The Truth About Wine and Your Health

Pouring wine. Isolated on white background. drink

How many of us come home from work and uncork a bottle of wine or crack-open a beer and relax? Let’s put it this way, a lot of us do.

America Drank 4.24 Billion Bottles of Wine in 2016 — VinePair
Millennials drink nearly half of all wine in the U.S. — USA Today
Beer Remains the Preferred Alcoholic Beverage in the U.S. — Gallup

What’s wrong with drinking one glass of wine every night after work? Red wine is supposed to be good for our heart — just ask the French. Plus, drinking is relaxing and fun. They don’t call it Happy Hour for nothing.

Note: it might be resveratrol (a natural plant compound) found in the skin of red and purple grapes that’s good for your heart, not the wine.

So, what’s wrong with drinking alcohol? Simply put, it’s a toxin.

When alcohol is broken down in the body, it’s converted to a toxic chemical called acetaldehyde. Acetaldehyde can damage human cells and DNA. Alcohol also creates free radicals in the body, which can cause cells to oxidize and grow out of control and become cancerous. Indeed, even moderate drinking—one drink a day for women—can increase their risk of breast cancer.

Alcohol is believed to be a contributing factor to at least seven types of cancer, including cancers of the blood, breast, mouth and neck, and digestive tract. — LiveScience

But there’s more bad news about drinking. A massive new study, out just in time for Labor Day, may make us want to put a cork in it for good.

It found that no amount of drinking is beneficial for the human body. The researchers stressed that the risks of alcohol consumption outweigh all health benefits. Emmanuela Gakidou, a professor of global health at the University of Washington and the senior author of the report, offered a sobering message.

People should no longer think that a drink or two a day is good for you. What’s best for you is to not drink at all.

And if you’re thinking, “Well, it’s just one study,” consider this.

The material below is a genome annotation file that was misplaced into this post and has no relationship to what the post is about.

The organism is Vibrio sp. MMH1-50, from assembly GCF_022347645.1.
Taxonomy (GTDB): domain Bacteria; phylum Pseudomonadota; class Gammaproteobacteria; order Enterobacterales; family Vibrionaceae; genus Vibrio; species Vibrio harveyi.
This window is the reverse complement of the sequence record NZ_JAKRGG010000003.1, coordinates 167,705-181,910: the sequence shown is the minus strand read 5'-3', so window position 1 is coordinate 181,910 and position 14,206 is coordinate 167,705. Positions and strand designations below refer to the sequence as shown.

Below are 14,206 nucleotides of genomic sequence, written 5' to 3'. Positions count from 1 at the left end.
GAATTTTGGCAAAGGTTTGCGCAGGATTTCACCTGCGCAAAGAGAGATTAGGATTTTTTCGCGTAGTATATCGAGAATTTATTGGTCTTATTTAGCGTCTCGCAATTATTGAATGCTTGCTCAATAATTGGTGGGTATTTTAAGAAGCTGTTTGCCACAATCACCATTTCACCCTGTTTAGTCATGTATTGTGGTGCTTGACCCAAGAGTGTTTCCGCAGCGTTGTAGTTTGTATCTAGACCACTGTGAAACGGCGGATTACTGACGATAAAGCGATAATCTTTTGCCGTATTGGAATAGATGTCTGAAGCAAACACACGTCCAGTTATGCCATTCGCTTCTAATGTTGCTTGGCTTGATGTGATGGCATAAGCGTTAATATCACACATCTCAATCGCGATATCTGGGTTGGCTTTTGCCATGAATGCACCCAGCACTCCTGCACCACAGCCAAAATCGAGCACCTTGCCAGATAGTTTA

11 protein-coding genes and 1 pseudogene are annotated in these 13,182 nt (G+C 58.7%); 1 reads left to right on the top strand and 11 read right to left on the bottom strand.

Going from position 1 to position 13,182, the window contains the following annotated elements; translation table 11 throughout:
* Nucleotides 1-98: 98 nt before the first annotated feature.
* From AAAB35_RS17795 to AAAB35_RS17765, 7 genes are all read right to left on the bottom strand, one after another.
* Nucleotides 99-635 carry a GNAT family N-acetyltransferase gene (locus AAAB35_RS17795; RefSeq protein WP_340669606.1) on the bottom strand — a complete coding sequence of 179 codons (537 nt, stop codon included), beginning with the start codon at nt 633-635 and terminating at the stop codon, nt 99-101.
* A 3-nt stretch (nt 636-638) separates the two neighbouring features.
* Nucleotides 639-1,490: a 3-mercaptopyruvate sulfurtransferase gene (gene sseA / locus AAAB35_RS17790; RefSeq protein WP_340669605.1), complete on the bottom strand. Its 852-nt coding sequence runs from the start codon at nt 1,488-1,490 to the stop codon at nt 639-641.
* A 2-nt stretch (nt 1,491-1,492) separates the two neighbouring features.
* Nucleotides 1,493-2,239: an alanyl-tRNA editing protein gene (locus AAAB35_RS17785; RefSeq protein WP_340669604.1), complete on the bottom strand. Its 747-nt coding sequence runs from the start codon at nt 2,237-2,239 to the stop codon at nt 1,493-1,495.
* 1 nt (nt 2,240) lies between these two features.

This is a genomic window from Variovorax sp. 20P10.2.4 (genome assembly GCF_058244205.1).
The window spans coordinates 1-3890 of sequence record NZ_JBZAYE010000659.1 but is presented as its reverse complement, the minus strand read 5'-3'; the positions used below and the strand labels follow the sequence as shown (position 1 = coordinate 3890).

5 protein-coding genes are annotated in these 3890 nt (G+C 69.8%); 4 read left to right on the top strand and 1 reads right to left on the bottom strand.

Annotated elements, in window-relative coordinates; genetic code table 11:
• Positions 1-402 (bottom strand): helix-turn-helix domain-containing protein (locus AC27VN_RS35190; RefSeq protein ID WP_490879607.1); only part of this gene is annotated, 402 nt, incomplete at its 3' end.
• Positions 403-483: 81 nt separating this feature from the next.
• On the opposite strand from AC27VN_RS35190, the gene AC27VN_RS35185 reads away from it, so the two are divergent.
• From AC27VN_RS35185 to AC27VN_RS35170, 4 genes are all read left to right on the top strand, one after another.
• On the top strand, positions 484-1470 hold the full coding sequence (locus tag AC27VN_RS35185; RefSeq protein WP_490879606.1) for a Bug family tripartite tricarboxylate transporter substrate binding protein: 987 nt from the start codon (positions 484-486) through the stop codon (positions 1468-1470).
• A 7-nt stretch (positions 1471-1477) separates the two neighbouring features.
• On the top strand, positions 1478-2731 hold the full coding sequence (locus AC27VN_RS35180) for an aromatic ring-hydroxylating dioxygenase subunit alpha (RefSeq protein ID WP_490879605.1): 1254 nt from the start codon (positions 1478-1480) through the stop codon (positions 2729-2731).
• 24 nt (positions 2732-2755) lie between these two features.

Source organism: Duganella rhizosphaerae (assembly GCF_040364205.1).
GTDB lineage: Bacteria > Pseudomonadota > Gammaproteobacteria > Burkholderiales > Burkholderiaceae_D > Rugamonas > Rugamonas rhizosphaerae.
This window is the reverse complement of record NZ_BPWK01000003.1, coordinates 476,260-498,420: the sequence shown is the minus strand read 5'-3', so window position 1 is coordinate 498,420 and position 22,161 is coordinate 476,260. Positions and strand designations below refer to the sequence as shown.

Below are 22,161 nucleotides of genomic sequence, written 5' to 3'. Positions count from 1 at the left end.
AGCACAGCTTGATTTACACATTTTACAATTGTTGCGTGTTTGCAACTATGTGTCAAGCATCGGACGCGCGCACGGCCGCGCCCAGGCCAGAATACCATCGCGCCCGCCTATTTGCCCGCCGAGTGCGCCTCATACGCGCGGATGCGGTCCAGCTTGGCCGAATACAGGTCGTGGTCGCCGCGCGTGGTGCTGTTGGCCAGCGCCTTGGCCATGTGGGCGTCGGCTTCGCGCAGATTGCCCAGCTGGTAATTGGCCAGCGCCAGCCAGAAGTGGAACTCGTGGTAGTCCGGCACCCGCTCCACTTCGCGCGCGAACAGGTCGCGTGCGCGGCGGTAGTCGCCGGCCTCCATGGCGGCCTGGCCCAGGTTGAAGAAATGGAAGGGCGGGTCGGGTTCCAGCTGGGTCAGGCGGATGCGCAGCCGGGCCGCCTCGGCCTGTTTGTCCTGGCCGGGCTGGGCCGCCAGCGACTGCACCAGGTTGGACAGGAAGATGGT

The study was co-authored by 512 researchers from 243 institutions and published in the prestigious medical journal, The Lancet. Their research reviewed studies from 195 countries and territories between 1990 and 2016. That’s a drop-the-mic kind of study.

Alcohol and your brain
Sure, spirits lift your spirit while you’re drinking them, but what happens to your brain after the party isn’t nearly as much fun.

As our body breaks down the chemicals found in alcohol, the balance of mood-stabilizing neurotransmitters in our brain can get disrupted. This can cause brain cells to shrink over time, which can lead to depression, short-term memory loss, and even dementia.

Heavy drinking over time can change
“Dude, Where’s My Car?” to
“Dude, Do I Have a Car?”

Heart disease
Heavy drinking—defined for men as more than four drinks per day and for women as more than three drinks a day—can make it harder for your heart to pump freshly oxygenated blood through your body. This condition is called cardiomyopathy, and it can result in an irregular heartbeat, fatigue, swelling in the legs and feet, and trouble breathing.

Diabetes & Pancreatitis
Heavy drinking confuses the pancreas and causes it to secrete digestive enzymes internally instead of sending them out to the small intestine. The result is an increased risk of the painful, and deadly, pancreatic cancer.

Alcohol is empty calories, and no one wants a beer gut. But drinking too much can lead to obesity.

Suppresses Immune Function
Alcohol suppresses our immune system function, making us more susceptible to common colds and infections.

There’s More
If the Happy Hour goes on too long, heavy drinking may increase your chances of getting liver disease, having a stroke, high blood pressure, pneumonia, tuberculosis, osteoporosis, malnourishment, and vitamin deficiencies.

People who report drinking in moderation tend to be very different from people who don’t drink at all. They tend to be a healthier population, they tend to exercise more, they tend to be more affluent, they tend to have more access to health care. — Robert Brewer, The head of the Centers for Disease Control and Prevention, Sltrib

National Institute of Alcohol Abuse and Alcoholism

Non-alcoholic suggestions
If you’re looking for something bubbly and festive without the alcohol, Martinelli’s Organic Sparkling Apple Cider is a good choice. If you crave the taste of wine, but don’t want the alcohol, try Leitz, Eins Zwei Zero Riesling. Town & Country put together their list of “6 Best Non-Alcoholic Wines to Drink Now.” And for you beer lovers, here’s Esquire’s “10 Not-Bad Non-Alcoholic Beers.” Cheers!

Feature image credit Gannamartysheva @iStock

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